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Monday, 08 August 2011 13:38

Greenspan: U.S. Won't Default Because We Can Inflate Money Supply

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Former Federal Reserve Bank Chairman Alan Greenspan (left) came up with a novel way to claim the U.S. government would never default on debt: print the difference. Greenspan told NBC's "Meet the Press" August 7, in response to a question about the recent downgrade in the U.S. bond rating by Standard and Poor's:

"This is not an issue of credit rating. The United States can pay any debt it has because we can always print money to do that. So there is zero probability of default."

Analysts ask, Zimbabwe-like inflation of the dollar is not default? They say that Greenspan won't find that argument very persuasive to bond-holders, who won't be able to buy anything with their bonds when they come due.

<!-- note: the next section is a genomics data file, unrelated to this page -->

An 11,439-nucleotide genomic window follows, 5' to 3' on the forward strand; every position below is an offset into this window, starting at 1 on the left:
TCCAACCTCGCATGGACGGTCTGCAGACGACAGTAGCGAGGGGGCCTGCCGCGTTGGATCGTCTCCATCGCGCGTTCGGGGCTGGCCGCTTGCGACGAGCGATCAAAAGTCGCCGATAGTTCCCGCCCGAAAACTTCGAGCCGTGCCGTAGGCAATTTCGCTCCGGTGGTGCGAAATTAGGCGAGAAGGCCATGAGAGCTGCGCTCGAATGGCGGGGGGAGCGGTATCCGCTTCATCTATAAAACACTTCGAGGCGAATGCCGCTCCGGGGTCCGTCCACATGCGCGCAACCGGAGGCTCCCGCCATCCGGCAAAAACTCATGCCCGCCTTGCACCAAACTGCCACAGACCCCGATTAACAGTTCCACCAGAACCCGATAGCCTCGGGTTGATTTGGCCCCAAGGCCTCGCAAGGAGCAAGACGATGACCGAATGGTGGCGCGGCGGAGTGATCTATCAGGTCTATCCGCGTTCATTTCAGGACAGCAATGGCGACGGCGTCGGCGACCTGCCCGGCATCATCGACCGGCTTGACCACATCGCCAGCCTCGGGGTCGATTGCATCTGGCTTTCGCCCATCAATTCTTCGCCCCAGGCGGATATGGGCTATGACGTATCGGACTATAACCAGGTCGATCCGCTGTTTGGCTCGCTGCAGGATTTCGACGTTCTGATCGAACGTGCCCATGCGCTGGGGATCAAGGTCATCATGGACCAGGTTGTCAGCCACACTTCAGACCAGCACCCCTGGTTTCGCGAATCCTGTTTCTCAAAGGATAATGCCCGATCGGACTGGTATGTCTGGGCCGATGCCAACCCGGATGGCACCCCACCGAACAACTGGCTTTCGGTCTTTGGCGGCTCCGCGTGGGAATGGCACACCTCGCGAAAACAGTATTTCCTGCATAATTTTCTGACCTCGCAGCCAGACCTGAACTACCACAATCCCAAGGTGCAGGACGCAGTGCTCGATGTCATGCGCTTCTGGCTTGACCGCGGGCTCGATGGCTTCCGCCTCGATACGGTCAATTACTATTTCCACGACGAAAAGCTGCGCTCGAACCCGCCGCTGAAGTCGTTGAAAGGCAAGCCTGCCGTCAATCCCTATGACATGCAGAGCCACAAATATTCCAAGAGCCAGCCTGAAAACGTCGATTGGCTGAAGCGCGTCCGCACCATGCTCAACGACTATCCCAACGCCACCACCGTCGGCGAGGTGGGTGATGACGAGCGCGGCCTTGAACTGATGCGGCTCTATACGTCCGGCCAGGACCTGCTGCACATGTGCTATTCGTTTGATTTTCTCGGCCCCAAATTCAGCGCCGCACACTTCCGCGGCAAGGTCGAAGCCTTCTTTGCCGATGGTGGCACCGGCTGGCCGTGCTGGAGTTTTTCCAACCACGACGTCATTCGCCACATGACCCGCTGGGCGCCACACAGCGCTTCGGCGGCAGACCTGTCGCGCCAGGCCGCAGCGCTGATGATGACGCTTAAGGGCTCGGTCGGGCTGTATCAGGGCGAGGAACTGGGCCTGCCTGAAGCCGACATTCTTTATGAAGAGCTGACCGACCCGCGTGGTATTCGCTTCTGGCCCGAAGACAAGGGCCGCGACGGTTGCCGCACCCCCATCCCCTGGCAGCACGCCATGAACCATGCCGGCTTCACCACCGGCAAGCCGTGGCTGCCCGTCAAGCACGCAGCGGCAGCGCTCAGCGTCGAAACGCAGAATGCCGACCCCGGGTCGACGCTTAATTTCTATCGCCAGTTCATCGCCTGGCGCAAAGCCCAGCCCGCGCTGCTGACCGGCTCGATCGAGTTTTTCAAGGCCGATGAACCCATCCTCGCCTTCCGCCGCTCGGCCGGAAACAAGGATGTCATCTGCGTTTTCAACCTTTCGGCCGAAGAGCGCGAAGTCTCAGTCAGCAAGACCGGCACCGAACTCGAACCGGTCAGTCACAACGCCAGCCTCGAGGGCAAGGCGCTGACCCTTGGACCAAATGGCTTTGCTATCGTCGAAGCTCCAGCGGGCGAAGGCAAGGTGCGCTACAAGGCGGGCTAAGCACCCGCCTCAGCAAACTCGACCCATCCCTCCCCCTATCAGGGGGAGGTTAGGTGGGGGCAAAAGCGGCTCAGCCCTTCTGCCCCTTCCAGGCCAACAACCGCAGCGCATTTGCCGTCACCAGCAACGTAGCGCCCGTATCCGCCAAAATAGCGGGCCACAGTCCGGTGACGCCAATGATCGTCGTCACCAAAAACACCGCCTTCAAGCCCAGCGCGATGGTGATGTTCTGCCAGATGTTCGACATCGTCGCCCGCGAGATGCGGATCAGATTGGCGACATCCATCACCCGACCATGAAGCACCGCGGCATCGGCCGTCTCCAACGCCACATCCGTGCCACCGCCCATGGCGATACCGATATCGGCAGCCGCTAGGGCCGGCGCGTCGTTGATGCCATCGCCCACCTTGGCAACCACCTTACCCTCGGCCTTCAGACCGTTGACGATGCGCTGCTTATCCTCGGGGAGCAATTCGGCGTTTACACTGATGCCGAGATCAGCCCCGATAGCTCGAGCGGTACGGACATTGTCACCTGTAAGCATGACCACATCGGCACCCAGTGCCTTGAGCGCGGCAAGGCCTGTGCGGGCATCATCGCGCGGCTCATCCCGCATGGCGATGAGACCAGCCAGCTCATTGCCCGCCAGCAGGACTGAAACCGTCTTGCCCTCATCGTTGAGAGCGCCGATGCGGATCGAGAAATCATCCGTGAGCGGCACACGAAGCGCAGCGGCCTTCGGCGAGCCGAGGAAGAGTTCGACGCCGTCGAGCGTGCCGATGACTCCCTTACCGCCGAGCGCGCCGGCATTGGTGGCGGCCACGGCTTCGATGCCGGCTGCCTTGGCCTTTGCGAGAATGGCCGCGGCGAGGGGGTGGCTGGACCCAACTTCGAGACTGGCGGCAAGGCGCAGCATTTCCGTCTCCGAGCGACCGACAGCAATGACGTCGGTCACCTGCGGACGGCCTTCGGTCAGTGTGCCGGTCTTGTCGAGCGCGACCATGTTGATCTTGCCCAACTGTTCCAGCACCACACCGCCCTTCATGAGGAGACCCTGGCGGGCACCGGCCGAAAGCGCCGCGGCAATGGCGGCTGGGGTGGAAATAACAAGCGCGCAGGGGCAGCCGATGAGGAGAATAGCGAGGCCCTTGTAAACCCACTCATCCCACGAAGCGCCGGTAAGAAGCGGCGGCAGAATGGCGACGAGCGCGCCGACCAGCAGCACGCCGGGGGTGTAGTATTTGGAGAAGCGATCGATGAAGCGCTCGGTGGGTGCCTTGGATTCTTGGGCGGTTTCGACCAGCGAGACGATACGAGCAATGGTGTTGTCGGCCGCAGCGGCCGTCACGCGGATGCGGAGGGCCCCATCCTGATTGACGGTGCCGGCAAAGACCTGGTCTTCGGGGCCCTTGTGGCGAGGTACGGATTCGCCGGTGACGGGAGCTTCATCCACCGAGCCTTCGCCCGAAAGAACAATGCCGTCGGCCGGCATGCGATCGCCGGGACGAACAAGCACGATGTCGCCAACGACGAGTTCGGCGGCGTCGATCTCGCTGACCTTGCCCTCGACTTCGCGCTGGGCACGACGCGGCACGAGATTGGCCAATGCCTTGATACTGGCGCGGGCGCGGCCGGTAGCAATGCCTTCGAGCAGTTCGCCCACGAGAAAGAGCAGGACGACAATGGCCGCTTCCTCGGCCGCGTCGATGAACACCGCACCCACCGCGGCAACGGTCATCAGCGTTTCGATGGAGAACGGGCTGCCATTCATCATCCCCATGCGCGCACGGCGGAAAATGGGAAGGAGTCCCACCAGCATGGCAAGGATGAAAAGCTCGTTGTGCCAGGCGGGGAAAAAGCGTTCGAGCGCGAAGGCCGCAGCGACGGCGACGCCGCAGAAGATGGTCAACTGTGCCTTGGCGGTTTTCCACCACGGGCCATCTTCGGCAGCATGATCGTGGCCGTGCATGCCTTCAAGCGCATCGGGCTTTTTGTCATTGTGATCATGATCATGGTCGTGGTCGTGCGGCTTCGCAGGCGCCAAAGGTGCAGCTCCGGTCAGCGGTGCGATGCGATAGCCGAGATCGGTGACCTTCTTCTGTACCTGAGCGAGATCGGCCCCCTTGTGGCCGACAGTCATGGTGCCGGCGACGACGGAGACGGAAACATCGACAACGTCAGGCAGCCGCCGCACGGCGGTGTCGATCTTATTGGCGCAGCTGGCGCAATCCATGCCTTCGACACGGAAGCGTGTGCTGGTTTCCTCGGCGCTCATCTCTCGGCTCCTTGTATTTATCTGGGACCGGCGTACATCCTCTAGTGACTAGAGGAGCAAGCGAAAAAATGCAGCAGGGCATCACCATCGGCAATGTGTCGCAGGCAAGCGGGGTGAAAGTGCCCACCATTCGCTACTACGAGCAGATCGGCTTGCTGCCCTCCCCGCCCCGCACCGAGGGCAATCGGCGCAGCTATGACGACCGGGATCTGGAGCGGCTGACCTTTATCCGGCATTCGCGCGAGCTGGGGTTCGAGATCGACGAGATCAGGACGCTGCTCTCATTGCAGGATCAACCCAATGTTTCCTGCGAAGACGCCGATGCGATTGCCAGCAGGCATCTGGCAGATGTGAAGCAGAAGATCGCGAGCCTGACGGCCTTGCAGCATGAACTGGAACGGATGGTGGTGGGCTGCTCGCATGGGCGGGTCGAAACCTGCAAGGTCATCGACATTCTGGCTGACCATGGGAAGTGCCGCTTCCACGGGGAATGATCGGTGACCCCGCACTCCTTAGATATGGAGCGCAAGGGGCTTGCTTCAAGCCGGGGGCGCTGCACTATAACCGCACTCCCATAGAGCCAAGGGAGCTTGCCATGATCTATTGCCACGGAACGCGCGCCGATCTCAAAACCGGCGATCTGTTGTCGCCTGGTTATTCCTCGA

Greenspan was dubbed the genius "Maestro" of the economy by the establishment for keeping interest rates artificially low in the last decade and avoiding a major recession after the dot-com boom. But the low interest rates led to the housing boom and — together with other federal subsidies and regulations — the subsequent housing bust that nearly bankrupted Wall Street. And the housing bust also burst the general public's opinion of Greenspan's alleged economic genius.

The Greenspan "solution" is what presidential candidate Rep. Ron Paul (R-Texas) has warned about in recent years. On July 28, Paul told CNN's Anderson Cooper:

Governments our size and in this much debt always default in a different manner. The default has to come, but they’ll default by paying the bills off with bad money. So we’re constantly defaulting and we’ve done this over many, many years.

Though Greenspan is no longer in charge at the Federal Reserve Bank, his disciple Ben Bernanke is.

Ron Paul aide Jack Hunter wrote about Greenspan's remarks,

We already know that current Fed Chairman Ben Bernanke agrees with Greenspan that "quantitative easing" is a reasonable fiscal remedy.

History tells us that unsustainable debt is a recipe for financial ruin.

 

Related article:

Taking Delight in Deception: Greenspan's "Purposeful Obfuscation"

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